The latest draft maps of Colorado’s new state Senate and House districts would make it difficult for Republicans to challenge Democratic control of the Legislature, according to analysis of the proposals released Monday.
Under the new maps, the 35-seat state Senate would include 15 safe Democratic districts, 10 safe Republican districts and 10 competitive districts, according to a report by nonpartisan staff members. Five of the competitive seats lean toward Democrats, however, meaning it would be difficult for the GOP to take back control of the chamber – their best shot at reversing four years of Democratic control at the Capitol.
The state House, which has 65 seats, would have 33 safe Democratic districts, 21 safe Republican districts and 11 competitive districts under the new maps. Two of the competitive seats lean in Democrats’ favor, making it appear unlikely that the GOP could pick up the 11 seats it needs to take back control in the House.
Colorado has been trending blue for years as the share of registered Republican voters has declined and the percentage of unaffiliated voters grows. Republicans see the redistricting process as an opportunity to regain some ground in the state Legislature.
“We agree with the assessment provided by others in the media that this map will consistently elect a Democrat majority in the State House and State Senate,” said Joe Jackson, executive director of the Colorado Republican Party. “This process has a long way to go, and we hope the commission will work to generate more competitive districts.”
Alan Philp, a lobbyist representing a Republican-oriented Colorado Neighborhood Coalition, agreed.
“The maps are an improvement over the 2011 maps politically in terms of the number of competitive districts, but there’s plenty of room for improvement,” said Philp.
The Colorado Democratic Party on Monday raised concerns that the draft Senate map would give Republicans an “unfair advantage,” citing districts where Democratic incumbents who are up for election in 2022 are placed in the same district as Republican incumbents who face re-election in 2024.
“For the sake of fairness, the commission staff needs to understand the implications of drawing maps without taking into account the overlapping 4-year terms of state senators. Coloradans voted for fair redistricting when they approved Amendment Z, and this map does not meet that goal,” said David Pourshoushtari, a spokesman for the Colorado Democratic Party.
“It’s not about the incumbents necessarily – it’s about how the seats are staggered,” Pourshoushtari said, adding that “going into 2022, that’s three seats right there that could give Republicans … three seats to earn a state Senate majority.”
The maps released Monday are the first plans drawn by nonpartisan redistricting staff members based on a decade of demographic changes captured in 2020 census data. They also take into account input from more than two dozen public hearings held around the state, and include parameters requested by members of the Independent Legislative Redistricting Commission.
The commission, formed by the passage of Amendments Y and Z in 2018, has until Oct. 11 to finalize the maps and must submit them to the Colorado Supreme Court by Oct. 15.
The legislative commission has a policy defining political competitiveness based on an average of election results from eight statewide races between 2016 and 2020. The metric looks at the difference between the percentage of votes cast for a Republican candidate versus the percentage of votes cast for a Democratic candidate.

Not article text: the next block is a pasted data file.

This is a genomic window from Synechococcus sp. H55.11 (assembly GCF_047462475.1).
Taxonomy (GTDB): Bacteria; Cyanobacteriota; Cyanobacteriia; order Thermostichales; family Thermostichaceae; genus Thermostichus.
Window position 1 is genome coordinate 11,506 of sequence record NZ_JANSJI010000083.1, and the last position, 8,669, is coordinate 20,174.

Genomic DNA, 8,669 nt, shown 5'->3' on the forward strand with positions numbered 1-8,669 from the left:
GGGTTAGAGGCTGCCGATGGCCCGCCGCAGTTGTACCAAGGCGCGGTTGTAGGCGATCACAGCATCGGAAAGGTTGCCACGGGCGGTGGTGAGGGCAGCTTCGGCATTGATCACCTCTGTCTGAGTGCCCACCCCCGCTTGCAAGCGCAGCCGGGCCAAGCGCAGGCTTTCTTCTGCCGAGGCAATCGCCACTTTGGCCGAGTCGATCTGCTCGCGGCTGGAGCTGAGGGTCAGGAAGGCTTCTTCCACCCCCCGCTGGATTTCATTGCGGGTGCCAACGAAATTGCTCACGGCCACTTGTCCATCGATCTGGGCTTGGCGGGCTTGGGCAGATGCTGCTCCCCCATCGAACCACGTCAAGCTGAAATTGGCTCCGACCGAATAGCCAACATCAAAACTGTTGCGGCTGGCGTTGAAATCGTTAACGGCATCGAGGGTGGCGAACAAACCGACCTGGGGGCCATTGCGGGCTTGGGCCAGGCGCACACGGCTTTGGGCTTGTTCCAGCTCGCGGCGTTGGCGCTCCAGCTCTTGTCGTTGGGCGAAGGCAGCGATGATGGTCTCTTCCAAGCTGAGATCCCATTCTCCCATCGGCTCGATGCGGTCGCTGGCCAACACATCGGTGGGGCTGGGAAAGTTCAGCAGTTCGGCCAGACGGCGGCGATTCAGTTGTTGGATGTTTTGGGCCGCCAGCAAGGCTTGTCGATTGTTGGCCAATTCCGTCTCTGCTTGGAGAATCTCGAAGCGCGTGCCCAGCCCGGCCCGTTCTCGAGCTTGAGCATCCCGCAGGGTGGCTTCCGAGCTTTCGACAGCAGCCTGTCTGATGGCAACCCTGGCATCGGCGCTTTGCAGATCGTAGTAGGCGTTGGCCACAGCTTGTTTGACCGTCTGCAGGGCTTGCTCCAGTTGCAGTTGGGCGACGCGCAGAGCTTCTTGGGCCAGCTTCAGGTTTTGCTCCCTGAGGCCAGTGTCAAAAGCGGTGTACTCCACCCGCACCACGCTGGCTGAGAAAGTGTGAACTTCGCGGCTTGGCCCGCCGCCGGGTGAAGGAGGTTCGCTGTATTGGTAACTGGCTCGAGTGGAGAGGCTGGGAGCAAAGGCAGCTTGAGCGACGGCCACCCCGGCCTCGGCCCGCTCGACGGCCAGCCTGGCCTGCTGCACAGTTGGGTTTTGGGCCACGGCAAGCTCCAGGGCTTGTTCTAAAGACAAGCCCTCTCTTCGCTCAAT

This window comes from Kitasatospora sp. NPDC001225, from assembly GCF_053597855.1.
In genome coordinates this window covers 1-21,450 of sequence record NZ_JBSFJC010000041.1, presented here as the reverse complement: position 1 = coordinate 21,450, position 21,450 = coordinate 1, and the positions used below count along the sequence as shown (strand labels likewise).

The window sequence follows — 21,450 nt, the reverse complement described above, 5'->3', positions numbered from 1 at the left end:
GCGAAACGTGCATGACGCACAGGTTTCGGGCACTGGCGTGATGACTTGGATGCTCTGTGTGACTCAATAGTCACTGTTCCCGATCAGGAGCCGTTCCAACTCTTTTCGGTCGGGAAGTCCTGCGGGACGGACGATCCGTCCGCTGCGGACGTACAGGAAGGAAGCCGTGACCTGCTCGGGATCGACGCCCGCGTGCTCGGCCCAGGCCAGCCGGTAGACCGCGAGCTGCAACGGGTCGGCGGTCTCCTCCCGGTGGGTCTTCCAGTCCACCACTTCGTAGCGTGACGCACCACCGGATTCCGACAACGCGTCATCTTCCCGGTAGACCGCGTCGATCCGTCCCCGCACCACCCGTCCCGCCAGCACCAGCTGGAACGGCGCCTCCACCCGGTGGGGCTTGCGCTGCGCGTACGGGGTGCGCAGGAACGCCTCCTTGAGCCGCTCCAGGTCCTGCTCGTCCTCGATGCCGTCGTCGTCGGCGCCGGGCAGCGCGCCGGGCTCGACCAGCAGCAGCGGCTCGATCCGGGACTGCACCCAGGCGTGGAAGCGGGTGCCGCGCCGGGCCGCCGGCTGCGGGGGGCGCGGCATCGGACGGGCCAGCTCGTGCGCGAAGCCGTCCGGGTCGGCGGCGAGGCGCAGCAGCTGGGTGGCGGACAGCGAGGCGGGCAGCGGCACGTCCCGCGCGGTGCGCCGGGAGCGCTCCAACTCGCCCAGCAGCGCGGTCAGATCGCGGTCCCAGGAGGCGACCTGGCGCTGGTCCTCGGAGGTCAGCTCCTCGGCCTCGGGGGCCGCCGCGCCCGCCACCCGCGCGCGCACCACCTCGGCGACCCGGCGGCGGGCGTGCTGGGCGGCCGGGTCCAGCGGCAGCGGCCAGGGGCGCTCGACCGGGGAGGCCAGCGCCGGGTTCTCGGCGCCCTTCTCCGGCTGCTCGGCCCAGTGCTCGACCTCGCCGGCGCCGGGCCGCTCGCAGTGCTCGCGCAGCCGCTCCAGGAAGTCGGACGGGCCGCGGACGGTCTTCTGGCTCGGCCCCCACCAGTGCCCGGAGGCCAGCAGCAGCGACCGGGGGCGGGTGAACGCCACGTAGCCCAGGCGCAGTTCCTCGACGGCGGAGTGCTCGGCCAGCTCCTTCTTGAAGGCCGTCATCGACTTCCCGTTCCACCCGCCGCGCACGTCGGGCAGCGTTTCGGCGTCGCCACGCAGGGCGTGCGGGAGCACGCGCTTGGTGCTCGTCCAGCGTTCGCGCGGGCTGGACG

Nonpartisan staff members consider a district competitive if neither party has an advantage of more than 8.5 percentage points. The Colorado Sun considers a district leaning in favor of a political party if it has an advantage of at least 5 percentage points.
While candidates for the U.S. House don’t need to live in the district they represent, candidates for the state Legislature do. That means changes to the districts could leave some incumbents and candidates out of the running unless they’re willing to move or challenge a colleague, potentially in a primary.
At least 14 incumbents in the state Senate would be in the same district as another senator, according to a Colorado Sun analysis of the proposed Senate map. And at least 16 incumbents in the state House would be drawn into the same district as another representative.
The districts will continue to change.
Nonpartisan staff members are slated to draw another iteration of both House and Senate maps by Sept. 23. How much the maps change will depend on the input the commission receives at public hearings this Friday and Saturday, as well as any new parameters adopted by the 12-member commission.
Commissioners will receive a presentation and discuss the latest proposed maps at a meeting at noon Tuesday.
Instead of splitting the Eastern Plains between two districts like the current Senate map does, the proposed state Senate map would draw most of the region into Senate District 3, along with the eastern portions of Adams and Arapahoe counties.
Senate District 35 would be made up entirely of Pueblo County, while the six San Luis Valley counties are in Senate District 7, which also would cover the southwest corner of the state and includes both the Southern Ute and Ute Mountain Ute tribes.
The Roaring Fork Valley would be kept together in Senate District 5.
The draft map includes 12 districts where the Hispanic population would make up a quarter or more of the total population, and one district, the proposed Senate District 21, where Hispanic residents would make up slightly more than half the total population.
The proposed Senate District 25 in Adams County will likely need to be amended because it includes two incumbents elected in 2020, Democratic Sen. Dominick Moreno of Commerce City and Republican Sen. Kevin Priola of Henderson.
“We got some late public comments that Brighton should be kept whole in a Senate district,” said Jeremiah Barry, staff attorney to the redistricting commission. “There will need to be an amendment to the first staff plan.”